The English countryside is best enjoyed in the summertime when villages and towns hold their Saturday farmers’ markets, summer fetes, fayres, and Sunday afternoon cricket matches on the village green. A proper Sunday roast in a traditional pub and an afternoon tea in a cozy tea room after a visit to a castle, gardens or walk on the country lanes should also be on your must-experience list.
From Yorkshire in the north to Kent in the south, you’ll find that the country is made up of medieval villages featuring ivy-covered stone cottages with lush gardens on narrow roads, all centered around a village green or town square. There are even a few deserted medieval villages where the time seems to have stopped, a bit like Bodie Ghost town in California where you can relive the Wild Wild West.
Every English village or town was built with a purpose. You can expect to find something great to learn when you visit any of the medieval destination: a castle, manor, or an abbey, all of which are usually surrounded by extensive grounds and gardens.
As you travel from village to village, you can also expect to find an impressive grey-stone church or two close to the village green or the town square, as well as a tea room, a public house, and a pub. In many old market towns a river runs nearby where you can see houseboats moored along the sides.
All you need to do is decide what kind of hamlet, village, or little town you want to see and take your pick from the selection: those filled with antique stores, the ones hosting summer fetes and cricket, or those filled with lush gardens and cobblestone streets too narrow for cars. In England, there’s something for every taste.
There’s even something for food lovers. Dotted around the countryside you’ll find Michelin-starred gastro pubs, traditional carveries where you can enjoy your meal next to a crackling fire, and quaint floral tea rooms that offer the best clotted cream scones you could ever imagine.
So, go, step into the magic of the English countryside, I guarantee that you’ll feel like you either stepped back in time or into a Masterpiece Theater production. Either way, you won’t regret your adventure.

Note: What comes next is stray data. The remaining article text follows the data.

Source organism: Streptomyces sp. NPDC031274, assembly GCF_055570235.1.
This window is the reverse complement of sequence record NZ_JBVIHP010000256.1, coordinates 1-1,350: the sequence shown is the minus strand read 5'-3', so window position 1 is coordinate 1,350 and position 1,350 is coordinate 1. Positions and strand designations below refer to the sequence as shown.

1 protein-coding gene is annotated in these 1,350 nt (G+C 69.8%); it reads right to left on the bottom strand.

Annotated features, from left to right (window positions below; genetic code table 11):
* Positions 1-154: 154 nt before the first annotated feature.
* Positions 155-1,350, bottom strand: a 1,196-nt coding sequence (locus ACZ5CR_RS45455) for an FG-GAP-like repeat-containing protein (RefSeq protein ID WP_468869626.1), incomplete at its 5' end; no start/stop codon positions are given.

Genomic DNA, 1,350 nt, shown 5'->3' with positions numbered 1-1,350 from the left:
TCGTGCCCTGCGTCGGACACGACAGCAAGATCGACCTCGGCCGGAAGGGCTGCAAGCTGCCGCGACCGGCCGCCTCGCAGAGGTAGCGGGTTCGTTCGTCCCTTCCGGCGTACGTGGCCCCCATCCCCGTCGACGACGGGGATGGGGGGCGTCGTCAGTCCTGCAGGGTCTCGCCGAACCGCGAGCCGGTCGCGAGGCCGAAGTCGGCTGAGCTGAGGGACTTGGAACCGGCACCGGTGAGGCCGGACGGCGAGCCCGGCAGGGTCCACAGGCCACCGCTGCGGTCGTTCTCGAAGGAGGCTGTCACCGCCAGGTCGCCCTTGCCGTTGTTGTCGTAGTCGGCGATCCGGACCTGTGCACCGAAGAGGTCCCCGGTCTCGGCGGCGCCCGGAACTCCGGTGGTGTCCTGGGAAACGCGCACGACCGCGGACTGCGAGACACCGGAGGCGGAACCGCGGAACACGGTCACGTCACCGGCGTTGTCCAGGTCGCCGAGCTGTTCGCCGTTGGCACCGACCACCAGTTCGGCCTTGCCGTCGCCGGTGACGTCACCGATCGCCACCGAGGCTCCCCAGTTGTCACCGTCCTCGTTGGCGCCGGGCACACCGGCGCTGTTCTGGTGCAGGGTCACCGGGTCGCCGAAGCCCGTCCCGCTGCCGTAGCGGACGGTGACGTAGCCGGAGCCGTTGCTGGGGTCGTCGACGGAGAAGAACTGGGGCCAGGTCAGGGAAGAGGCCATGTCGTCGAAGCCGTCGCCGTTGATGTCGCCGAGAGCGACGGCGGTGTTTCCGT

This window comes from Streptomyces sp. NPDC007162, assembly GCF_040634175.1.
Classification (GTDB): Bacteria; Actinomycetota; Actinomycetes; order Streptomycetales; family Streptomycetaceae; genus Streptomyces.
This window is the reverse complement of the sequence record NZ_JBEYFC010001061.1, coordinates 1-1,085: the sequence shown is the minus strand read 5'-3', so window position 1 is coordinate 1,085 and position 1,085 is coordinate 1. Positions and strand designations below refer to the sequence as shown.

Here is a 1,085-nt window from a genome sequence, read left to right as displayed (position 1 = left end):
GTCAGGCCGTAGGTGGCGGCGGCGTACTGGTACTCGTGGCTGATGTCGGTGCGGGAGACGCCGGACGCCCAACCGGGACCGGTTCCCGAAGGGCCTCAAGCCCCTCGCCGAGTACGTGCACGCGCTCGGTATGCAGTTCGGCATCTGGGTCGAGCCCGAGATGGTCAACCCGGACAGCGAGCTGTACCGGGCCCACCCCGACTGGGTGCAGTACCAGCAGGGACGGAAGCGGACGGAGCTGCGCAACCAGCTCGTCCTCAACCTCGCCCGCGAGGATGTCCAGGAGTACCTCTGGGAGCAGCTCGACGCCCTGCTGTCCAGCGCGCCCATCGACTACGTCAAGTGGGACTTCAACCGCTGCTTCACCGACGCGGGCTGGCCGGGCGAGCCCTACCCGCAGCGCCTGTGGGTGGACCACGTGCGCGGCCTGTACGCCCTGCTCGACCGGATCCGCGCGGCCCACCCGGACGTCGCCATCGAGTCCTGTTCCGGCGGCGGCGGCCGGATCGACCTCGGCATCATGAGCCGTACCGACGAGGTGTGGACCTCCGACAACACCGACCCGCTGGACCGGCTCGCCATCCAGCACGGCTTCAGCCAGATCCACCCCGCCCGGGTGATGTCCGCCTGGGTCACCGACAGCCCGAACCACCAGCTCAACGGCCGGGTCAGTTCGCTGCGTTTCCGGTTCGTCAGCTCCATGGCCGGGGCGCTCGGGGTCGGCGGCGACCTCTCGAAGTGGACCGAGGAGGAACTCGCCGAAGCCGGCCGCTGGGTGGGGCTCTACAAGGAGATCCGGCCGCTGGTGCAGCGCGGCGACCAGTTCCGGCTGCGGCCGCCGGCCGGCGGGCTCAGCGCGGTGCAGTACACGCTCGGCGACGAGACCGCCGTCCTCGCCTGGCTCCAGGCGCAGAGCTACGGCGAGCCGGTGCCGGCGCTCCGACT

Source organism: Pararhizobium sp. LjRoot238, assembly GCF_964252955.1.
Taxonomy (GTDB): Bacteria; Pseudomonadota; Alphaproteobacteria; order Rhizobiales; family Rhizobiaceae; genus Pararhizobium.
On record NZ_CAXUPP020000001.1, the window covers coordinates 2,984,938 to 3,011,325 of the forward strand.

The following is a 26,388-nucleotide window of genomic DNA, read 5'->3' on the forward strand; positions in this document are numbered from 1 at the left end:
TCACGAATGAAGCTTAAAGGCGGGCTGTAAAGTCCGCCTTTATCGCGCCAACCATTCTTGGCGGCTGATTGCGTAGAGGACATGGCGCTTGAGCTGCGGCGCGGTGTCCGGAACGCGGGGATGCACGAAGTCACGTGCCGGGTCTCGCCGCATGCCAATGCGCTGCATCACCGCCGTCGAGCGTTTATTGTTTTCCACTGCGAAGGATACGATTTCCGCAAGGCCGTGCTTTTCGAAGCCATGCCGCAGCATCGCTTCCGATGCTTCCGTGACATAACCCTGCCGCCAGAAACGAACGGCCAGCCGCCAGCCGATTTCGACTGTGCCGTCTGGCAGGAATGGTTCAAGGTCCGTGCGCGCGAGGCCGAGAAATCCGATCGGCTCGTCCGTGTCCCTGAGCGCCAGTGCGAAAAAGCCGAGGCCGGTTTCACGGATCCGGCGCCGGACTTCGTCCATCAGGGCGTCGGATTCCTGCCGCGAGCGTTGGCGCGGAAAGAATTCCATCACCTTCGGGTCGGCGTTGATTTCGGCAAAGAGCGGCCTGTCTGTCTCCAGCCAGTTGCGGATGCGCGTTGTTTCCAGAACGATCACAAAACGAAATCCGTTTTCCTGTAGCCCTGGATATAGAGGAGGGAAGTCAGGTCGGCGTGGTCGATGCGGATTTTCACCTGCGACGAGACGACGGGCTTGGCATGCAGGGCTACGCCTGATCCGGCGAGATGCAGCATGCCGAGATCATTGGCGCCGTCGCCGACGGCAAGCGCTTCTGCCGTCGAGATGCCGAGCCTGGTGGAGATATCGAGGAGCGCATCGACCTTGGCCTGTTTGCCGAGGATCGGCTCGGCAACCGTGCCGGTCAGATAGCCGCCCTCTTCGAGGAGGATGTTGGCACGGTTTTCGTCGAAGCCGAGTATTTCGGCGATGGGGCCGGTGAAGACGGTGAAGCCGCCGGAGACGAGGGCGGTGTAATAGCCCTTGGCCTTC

It’s been exactly one thousand one hundred and ninety three days since my 7-year-old was first diagnosed with leukemia. In June 2012 our lives took a dramatic turn, my role as a mother and a caregiver took on new meaning, and my reasons for traveling solo shifted.
For the first thirty days after my son’s diagnosis, I stayed by his side, refusing to leave the hospital even for a short break. His bed was my bed. His diagnosis was my diagnosis. His bathroom was where I cried daily, wishing I could take the chemo for him to save his 4-year-old body from the violence it was enduring.
The induction period for a cancer patient is both physically and mentally grueling. For the parent of a pediatric patient, the pain manifests in a different way. It’s hard to deal when you’re helpless and have zero control.
When we finally moved back home, my husband and I agreed that I needed a little break. That first trip away revealed to me just how much continuing to travel was necessary for my well-being.
Traveling for Respite
In the first year of our leukemia journey, my soul, my mind, and my spirit desperately needed quiet time to find peace and re-charge. I confess to loving going to the spa, however, my getaways weren’t just about spa weekends. I traveled to several destinations where I didn’t give a single thought to laying in a treatment room. Don’t get me wrong, I’m not one to turn down a spa day, but it really isn’t my sole motivation for respite travel.
My mother used to say, “When you think you’ve got it bad, there’s always someone who has it worse.” When I travel on my own, I’m able to not only take a deep breath but I’m also able to gain perspective.
Travel teaches you to be Grateful
No, motherhood has not been easy, but when I travel, I’m constantly reminded that others have it much worse. I am thankful that my son has survived. I’m also grateful that I have the good fortune to travel. Many families facing mounting medical bills for cancer or autism (yes, we’re dealing with that too) are limited to weekend visits with relatives.